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Nancy Fraser, “Contradictions of Capital and Care,” New Left Review 100 Jul-Aug 2016

The ‘crisis of care’ is currently a major topic of public debate. [1] Often linked to ideas of ‘time poverty’, ‘family-work balance’, and ‘social depletion’, it refers to the pressures from several directions that are currently squeezing a key set of social capacities: those available for birthing and raising children, caring for friends and family members, maintaining households and broader communities, and sustaining connections more generally. [2] Historically, these processes of ‘social reproduction’ have been cast as women’s work, although men have always done some of it too. Comprising both affective and material labour, and often performed without pay, it is indispensable to society. Without it there could be no culture, no economy, no political organization. No society that systematically undermines social reproduction can endure for long. Today, however, a new form of capitalist society is doing just that. The result is a major crisis, not simply of care, but of social reproduction in this broader sense.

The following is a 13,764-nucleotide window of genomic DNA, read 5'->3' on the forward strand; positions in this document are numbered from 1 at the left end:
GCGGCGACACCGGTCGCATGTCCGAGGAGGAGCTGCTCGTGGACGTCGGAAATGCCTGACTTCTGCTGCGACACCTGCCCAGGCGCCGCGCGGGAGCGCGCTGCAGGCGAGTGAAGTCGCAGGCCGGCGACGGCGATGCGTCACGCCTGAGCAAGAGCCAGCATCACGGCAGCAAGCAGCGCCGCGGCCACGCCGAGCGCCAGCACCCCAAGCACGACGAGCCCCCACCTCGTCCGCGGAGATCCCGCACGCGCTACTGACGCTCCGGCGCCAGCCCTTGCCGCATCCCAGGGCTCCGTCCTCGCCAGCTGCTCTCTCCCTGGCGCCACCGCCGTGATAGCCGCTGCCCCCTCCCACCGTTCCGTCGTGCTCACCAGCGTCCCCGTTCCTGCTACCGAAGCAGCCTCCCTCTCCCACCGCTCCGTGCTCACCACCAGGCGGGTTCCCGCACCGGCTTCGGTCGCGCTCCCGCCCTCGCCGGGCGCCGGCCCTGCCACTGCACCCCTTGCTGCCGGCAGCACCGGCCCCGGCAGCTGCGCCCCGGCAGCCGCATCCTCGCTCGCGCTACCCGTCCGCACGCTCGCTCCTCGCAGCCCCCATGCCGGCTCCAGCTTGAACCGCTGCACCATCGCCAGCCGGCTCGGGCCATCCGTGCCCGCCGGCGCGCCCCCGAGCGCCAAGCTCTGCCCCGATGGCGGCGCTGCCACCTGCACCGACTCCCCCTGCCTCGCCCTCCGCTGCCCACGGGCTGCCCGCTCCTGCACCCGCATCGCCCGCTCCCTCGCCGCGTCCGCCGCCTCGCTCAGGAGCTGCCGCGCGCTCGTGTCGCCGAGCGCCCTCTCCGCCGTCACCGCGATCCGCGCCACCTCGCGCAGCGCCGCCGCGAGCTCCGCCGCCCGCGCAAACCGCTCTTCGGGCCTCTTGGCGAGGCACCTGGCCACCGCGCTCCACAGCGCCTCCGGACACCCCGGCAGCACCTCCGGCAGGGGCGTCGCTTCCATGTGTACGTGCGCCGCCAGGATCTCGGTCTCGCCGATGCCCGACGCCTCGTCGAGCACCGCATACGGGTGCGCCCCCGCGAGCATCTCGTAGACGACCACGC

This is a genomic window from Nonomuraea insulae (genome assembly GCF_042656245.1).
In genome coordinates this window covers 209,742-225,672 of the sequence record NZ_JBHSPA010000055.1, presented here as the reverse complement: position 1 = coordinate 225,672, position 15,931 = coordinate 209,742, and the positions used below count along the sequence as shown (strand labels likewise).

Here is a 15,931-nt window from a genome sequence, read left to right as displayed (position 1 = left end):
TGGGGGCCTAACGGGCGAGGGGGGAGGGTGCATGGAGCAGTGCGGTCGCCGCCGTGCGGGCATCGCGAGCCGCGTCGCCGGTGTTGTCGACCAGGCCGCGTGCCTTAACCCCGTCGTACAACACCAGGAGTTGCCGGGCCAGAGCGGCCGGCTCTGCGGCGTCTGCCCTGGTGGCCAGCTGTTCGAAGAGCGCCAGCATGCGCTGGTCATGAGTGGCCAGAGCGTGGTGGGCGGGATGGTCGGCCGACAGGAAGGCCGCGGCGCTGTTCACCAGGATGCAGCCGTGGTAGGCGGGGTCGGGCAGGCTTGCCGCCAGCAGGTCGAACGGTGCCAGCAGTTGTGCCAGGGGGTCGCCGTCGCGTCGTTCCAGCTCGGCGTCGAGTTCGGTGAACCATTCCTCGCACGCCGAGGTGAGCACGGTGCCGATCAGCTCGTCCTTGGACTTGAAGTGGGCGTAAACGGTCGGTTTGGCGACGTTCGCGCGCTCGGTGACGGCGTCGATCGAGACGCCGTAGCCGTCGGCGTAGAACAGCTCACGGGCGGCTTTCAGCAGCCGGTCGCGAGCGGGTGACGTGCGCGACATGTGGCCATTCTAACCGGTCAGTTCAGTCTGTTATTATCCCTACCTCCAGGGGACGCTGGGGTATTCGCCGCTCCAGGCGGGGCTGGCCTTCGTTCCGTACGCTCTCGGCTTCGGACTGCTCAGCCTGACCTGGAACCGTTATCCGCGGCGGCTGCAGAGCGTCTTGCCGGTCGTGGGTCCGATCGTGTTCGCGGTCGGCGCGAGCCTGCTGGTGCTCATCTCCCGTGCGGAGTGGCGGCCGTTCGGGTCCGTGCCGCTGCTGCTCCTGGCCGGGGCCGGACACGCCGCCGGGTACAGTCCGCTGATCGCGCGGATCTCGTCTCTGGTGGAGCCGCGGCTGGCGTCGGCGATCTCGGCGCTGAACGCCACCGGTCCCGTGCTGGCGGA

I understand this as one aspect of a ‘general crisis’ that also encompasses economic, ecological and political strands, all of which intersect with and exacerbate one another. The social-reproduction strand forms an important dimension of this general crisis but is often neglected in current discussions, which focus chiefly on economic or ecological dangers. This ‘critical separatism’ is problematic; the social strand is so central to the broader crisis that none of the others can be properly understood in abstraction from it. However, the converse is also true. The crisis of social reproduction is not freestanding and cannot be adequately grasped on its own. How then should it be understood? My claim is that the ‘crisis of care’ is best interpreted as a more or less acute expression of the social-reproductive contradictions of financialized capitalism. This formulation suggests two ideas. First, the present strains on care are not accidental, but have deep systemic roots in the structure of our social order, which I characterize here as financialized capitalism. Nevertheless, and this is the second point, the present crisis of social reproduction indicates something rotten not only in capitalism’s current, financialized form but in capitalist society per se….

See also Nancy Fraser, “Behind Marx's Hidden Abode: For an Expanded Conception of Capitalism,”
New Left Review 86 Mar-Apr 2014.

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